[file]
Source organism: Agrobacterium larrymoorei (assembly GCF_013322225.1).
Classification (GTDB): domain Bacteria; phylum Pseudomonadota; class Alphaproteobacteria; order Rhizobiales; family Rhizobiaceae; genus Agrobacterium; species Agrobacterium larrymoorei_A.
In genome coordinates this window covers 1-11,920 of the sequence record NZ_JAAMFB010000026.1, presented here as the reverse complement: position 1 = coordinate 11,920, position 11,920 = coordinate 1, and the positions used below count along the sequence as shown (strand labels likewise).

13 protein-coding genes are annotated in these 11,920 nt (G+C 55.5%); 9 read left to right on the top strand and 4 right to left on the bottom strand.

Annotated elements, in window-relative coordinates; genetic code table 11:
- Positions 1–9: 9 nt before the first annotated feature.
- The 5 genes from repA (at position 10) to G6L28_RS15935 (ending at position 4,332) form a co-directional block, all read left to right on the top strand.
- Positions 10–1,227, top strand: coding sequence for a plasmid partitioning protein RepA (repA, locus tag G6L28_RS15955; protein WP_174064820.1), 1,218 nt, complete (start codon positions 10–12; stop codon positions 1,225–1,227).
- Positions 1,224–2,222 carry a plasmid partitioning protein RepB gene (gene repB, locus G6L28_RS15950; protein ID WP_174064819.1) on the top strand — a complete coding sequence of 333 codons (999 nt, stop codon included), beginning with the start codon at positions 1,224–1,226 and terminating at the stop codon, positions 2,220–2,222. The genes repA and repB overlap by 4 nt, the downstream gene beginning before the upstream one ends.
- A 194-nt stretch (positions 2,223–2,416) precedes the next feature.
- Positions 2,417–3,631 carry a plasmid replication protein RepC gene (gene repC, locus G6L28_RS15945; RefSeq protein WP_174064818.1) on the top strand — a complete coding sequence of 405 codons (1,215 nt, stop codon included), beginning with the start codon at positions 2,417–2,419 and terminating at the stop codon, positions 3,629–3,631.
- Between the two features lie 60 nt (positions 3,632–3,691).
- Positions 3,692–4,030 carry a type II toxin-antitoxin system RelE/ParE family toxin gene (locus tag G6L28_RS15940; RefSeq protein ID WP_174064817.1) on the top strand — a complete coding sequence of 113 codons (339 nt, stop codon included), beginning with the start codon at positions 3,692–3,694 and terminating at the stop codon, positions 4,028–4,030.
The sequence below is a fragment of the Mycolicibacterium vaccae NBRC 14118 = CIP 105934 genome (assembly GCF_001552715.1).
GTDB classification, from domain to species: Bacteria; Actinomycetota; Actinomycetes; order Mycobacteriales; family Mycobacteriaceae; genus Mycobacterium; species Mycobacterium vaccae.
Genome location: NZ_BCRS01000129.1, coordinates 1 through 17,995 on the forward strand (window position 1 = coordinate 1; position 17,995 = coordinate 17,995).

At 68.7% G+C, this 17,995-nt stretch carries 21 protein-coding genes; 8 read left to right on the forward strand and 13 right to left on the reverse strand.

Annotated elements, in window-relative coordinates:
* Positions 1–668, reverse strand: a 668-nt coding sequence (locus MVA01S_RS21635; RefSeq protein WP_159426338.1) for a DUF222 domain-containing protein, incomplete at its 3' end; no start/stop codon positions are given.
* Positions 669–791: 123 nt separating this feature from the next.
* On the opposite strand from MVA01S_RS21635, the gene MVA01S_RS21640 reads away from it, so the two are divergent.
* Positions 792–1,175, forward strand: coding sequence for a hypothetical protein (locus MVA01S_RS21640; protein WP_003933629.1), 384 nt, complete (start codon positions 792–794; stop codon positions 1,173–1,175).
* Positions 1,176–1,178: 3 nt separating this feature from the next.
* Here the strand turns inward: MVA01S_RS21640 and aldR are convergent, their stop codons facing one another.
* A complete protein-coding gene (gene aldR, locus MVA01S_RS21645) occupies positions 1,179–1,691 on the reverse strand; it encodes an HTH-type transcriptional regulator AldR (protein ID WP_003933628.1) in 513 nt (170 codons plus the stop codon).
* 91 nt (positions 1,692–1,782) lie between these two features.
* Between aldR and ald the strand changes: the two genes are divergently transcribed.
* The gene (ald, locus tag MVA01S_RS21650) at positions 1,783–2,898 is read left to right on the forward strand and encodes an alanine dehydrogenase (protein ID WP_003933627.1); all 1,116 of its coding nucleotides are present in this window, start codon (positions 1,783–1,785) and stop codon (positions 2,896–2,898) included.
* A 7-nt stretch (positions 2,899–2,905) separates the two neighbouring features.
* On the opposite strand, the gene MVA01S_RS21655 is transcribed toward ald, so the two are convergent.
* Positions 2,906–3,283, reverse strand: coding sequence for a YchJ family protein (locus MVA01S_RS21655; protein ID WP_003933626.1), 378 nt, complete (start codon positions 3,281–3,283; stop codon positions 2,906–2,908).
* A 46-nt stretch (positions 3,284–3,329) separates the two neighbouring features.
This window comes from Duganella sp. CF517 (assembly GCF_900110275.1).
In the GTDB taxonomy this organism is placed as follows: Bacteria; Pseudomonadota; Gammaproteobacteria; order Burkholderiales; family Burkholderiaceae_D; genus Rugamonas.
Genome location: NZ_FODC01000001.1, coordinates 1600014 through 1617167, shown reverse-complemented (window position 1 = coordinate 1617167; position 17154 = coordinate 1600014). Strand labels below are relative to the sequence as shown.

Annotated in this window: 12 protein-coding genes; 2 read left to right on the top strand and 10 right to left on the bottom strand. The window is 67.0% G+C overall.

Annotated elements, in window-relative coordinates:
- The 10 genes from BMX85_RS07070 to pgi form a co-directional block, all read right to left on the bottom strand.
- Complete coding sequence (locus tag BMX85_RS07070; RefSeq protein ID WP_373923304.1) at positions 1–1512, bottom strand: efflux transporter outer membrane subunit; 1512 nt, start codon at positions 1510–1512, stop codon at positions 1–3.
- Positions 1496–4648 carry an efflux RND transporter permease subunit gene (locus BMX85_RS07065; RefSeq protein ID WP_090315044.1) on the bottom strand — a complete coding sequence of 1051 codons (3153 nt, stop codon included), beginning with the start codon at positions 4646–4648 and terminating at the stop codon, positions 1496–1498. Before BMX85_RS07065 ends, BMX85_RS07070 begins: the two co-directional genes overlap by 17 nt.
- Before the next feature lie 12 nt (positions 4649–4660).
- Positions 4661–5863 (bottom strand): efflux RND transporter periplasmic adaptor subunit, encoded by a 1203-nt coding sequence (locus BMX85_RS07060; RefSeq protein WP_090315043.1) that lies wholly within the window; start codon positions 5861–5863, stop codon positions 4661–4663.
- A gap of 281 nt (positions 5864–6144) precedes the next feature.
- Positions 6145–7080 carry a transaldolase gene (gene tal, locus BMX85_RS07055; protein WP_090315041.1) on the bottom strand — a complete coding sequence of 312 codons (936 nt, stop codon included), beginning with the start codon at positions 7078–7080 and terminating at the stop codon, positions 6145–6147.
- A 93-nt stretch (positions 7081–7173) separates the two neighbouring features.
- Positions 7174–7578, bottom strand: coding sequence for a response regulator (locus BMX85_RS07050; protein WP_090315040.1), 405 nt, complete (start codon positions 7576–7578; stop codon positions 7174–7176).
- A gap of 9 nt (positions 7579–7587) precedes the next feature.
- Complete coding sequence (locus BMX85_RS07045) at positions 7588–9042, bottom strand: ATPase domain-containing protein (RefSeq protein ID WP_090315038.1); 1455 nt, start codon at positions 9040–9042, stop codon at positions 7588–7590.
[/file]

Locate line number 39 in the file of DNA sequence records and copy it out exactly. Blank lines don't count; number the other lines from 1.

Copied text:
- Complete coding sequence (locus tag BMX85_RS07070; RefSeq protein ID WP_373923304.1) at positions 1–1512, bottom strand: efflux transporter outer membrane subunit; 1512 nt, start codon at positions 1510–1512, stop codon at positions 1–3.